Kevin Sumlin explains how to handle a long bowl layoff

It's been a heck of a month for Texas A&M head coach Kevin Sumlin. There was Johnny Manziel's Heisman Trophy win and the requisite black-tie tour that comes for a head coach with a Heisman-winning quarterback. Then Kliff Kingsbury left Aggieland to become the head coach at Texas Tech.

Now, with a game approaching Friday, it's time to get back to business for the first time since Nov. 24. How has Sumlin handled everything that's occurred in his program in the 40 days between games while also preparing the Aggies for a big-time bowl game?

"The time factor with us playing the 4th, I think has helped us with all the award things going on and gave us some time," said Sumlin. "That four days past New Year's has helped us just because we had so many guys running around all over the place in early December. I think how you manage that becomes important."

Needless to say, playing in the New Mexico Bowl would have been a difficult turnaround for the Aggies. 

Sumlin worked on Oklahoma staffs that coached the Sooners in the 2004 Sugar Bowl and 2005 Orange Bowl, both national championship losses played on Jan. 4 of their respective years. Friday's Cotton Bowl isn't for the national title, but it does fall on Jan. 4. That experienced has proven crucial for the Cotton Bowl. 

"The players - which is something I learned when I was at Oklahoma - the later the game, if you do things too early, the players can get bored," Sumlin explained. "You've got to keep them interested."

Sumlin's counterpart and former boss Bob Stoops has solved his own set of bowl season problems. After five straight January losses, Oklahoma has ended its last three seasons with victories. 

In college football, piloting a long bowl layoff is a first-world problem, the consequence of a successful regular season. Luckily for Texas A&M, they have a pilot who has flown this route before.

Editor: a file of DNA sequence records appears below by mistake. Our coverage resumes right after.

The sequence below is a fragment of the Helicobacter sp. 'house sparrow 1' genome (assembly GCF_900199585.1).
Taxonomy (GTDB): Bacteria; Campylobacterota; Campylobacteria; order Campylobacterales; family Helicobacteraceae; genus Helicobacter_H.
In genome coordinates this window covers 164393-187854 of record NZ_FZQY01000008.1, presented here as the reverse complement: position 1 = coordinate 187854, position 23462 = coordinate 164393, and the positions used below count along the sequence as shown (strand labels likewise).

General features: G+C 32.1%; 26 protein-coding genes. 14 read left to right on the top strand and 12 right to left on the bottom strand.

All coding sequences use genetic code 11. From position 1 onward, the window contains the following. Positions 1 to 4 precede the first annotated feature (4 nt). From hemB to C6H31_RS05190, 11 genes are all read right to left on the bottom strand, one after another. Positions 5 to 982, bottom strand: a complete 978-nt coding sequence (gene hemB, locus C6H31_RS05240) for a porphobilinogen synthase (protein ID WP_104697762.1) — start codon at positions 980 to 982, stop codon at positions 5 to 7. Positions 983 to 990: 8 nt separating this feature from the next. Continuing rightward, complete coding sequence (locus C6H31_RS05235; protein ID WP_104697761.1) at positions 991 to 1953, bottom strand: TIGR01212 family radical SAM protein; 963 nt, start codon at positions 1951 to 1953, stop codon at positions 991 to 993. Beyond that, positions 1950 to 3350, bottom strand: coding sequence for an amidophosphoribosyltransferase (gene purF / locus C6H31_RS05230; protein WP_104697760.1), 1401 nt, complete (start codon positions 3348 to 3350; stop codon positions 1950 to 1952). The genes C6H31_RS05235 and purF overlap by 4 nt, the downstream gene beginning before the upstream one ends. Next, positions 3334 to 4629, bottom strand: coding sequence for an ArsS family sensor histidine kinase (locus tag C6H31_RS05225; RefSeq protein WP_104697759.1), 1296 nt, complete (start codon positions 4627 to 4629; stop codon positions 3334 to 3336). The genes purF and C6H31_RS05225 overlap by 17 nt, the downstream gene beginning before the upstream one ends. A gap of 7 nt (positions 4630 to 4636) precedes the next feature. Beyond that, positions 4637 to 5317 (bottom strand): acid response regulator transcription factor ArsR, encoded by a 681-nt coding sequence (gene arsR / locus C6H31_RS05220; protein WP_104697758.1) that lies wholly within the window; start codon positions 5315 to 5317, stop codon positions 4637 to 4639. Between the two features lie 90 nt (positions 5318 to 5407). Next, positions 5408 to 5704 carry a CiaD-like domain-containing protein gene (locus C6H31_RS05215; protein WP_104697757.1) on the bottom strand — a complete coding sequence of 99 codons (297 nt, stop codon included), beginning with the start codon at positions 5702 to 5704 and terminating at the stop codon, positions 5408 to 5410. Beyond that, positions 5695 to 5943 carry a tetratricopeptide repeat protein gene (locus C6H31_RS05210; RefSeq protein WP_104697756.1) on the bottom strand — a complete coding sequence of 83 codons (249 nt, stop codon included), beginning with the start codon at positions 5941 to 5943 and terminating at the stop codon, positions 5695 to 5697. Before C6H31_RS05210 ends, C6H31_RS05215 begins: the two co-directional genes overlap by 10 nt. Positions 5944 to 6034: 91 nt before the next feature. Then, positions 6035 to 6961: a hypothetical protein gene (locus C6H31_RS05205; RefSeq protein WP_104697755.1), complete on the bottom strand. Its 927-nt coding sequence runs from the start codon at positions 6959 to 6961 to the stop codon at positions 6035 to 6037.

The Scoop on the Sugar Bowl

The BCS party continues tonight when No. 3 Florida faces No. 21 Louisville in the Sugar Bowl (8:30 p.m. ET, ESPN). 

To pull off the upset, Louisville needs to learn from the last time a Big East team faced a highly-ranked Florida squad in the Sugar Bowl, the Gators' 51-24 stomping of Cincinnati in the 2010 Sugar Bowl. In that game, the Bearcats didn't force a turnover (though they committed none of their own) and, most importantly, failed to get their offense off the ground in the first half. Florida put 23 on the board before Cincinnati broke its goose egg, and five of its six true possessions in the first half ended in punts, with four three-and-outs mixed in. Of course, Cincinnati played that night without head coach Brian Kelly, while Louisville enters tonight with its coaching staff intact.

To pull off the upset, Louisville must get the best game of the year from its special teams units. The Cardinals ranked 119th in net punting, 100th in kickoff return yardage defense, 106th in punt returns and 116th in kickoff returns. Florida's defense, ranked sixth or better in each of the four major defensive categories, is more than capable of matching its last Sugar Bowl first half, so Louisville's offense must get help from its special teams. 

Florida is far from pretty on offense, but it has succeeded in grinding opponents into dust behind explosive running back Mike Gillislee, most notably in his 34-carry, 146-yard, two-touchdown effort in the win over LSU. Offensive coordinator Brent Pease will likely employ a similar plan of attack against a Louisville rush defense that ranked seventh in the eight-team Big East. 

U.S. Army All American unis revealed

Here's a look at what the players in the US Army All American game will be wearing on Saturday courtesy of Adidas.

Notice the subtle camo pattern on the helmet and pants. Pretty smooth looking.

For those interested, here's a look at the roster for the game as well.


Buffalo Bills bringing analytics to the NFL